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Scale measurements

Anytime you are given a scale drawing (or the scale for something) in a word problem, you can be fairly sure that you are going to have to use a proportion.

What is a scale drawing?

A scale drawing (or a scale figure) is a representation of something that is drawn proportionally. A scale drawing isn't a little map that we draw on a napkin or a post-it note. Think of it more like something that an architect or designer would use. Scales are also used in maps. The scale tells you what fraction of the size of the real item the map, or drawing, or figure is. So, on a map, one inch might represent 10 miles.  On a blueprint, one centimeter might represent 20 feet. In a scale picture of a cell in your biology book, one inch might represent $\dfrac{1}{100}$ of a millimeter$ (in this case, the microscopic cell is scaled up so that you can see it).

A scale is basically a conversion ratio. So, like when you do measurement conversions, you'll use proportions to solve scale problems.  

Like in conversions, you start with the ratio that you know is true (the scale), use labels, fill in the other piece of information that you know, and solve for the final piece of information.

Let's try one. 


Katya uses graph paper to draw a scale model of her apartment. In her model, one square on the graph paper represents 2 feet in the apartment.  If her room is 6 squares long on the graph paper, how long is her room?


The first thing you want to do is set up a proportion.  On one side of the proportion, you put the ratio that you know, which is the scale:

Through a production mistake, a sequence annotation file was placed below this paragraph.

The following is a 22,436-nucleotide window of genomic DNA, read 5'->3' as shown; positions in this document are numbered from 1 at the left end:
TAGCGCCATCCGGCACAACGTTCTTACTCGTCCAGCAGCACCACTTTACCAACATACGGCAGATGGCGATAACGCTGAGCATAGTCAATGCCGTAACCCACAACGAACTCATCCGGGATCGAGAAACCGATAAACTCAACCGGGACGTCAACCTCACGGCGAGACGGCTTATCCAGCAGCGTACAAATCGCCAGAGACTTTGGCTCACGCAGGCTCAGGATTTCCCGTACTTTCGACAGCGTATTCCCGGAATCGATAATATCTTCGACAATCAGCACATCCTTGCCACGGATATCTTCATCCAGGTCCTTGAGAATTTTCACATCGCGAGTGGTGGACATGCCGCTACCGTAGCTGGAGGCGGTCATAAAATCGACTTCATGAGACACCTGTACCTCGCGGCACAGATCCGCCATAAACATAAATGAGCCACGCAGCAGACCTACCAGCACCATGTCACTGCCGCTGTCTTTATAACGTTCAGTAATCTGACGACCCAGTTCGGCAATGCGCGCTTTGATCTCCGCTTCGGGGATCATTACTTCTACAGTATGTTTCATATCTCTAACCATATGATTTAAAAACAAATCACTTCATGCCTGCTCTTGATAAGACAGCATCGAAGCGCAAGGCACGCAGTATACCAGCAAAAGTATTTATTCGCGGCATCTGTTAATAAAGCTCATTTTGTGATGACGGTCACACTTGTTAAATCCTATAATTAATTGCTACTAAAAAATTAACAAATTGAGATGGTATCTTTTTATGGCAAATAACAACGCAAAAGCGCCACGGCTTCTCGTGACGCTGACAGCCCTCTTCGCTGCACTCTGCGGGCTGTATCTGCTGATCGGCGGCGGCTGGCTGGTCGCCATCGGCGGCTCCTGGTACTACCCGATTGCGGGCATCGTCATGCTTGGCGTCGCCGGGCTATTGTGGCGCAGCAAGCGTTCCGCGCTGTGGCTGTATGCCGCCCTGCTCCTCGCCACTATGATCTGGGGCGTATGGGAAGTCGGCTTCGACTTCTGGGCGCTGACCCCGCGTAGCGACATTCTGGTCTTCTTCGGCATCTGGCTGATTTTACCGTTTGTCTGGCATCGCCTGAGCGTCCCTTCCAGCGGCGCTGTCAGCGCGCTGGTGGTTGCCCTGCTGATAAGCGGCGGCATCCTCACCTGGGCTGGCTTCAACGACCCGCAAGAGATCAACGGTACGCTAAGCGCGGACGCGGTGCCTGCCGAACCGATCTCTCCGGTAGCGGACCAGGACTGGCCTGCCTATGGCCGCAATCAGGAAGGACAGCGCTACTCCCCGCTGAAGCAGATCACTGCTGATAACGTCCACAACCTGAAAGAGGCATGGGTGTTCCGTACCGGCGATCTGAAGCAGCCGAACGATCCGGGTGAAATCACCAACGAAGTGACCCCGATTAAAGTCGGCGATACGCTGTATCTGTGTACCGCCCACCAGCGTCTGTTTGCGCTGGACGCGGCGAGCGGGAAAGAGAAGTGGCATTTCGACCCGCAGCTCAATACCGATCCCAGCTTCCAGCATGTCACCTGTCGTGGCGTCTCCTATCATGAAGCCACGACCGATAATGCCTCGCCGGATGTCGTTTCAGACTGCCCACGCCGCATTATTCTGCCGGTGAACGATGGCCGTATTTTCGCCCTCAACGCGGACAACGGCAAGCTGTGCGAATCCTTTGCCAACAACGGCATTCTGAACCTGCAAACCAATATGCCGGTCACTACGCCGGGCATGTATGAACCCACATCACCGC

$\dfrac{1\text{ square (model)}}{2 \text{ feet (real)}} = $

On the other side of the proportion, you match up the information you know, and the information you want to find out (write it in as a variable).

Notice how we label everything. Your labels should match horizontally. When your labels match horizontally, you know that you have it set up properly.

$\dfrac{1\text{ square (model)}}{2 \text{ feet (real)}} = \dfrac{6\text{ squares (model)}}{x \text{ feet (real)}}$

Remember, in a true proportion, the top left times the bottom right equals the top right times the bottom left. Thus, you can cross multiply to solve for $x$.

$$\eqalign{\dfrac{1\text{ square (model)}}{2 \text{ feet (real)}} &= \dfrac{6\text{ squares (model)}}{x \text{ feet (real)}}\\1 \times x &= 2 \times 6\\ x &= 12}$$

Katya's room is 12 feet long.


Very often in scale problems, you are given a picture.  You will get at least some of the information that you need to complete the problem from the picture.


[[{"type":"media","view_mode":"media_large","fid":"873","field_deltas":{"1":{}},"fields":{},"attributes":{"height":"208","width":"364","style":"margin: 5px auto; vertical-align: middle; display: block;","class":"media-image media-element file-media-large","data-delta":"1"}}]]

The picture above shows a new homeowner's scale drawing of her yard.  She plans to plan fruit trees around the border, but wants to plant grass in the interior portion of the yard.  The depth of the area she wants to plant grass in is 28 feet.  What is the length of the portion of the yard she wants to plant grass in?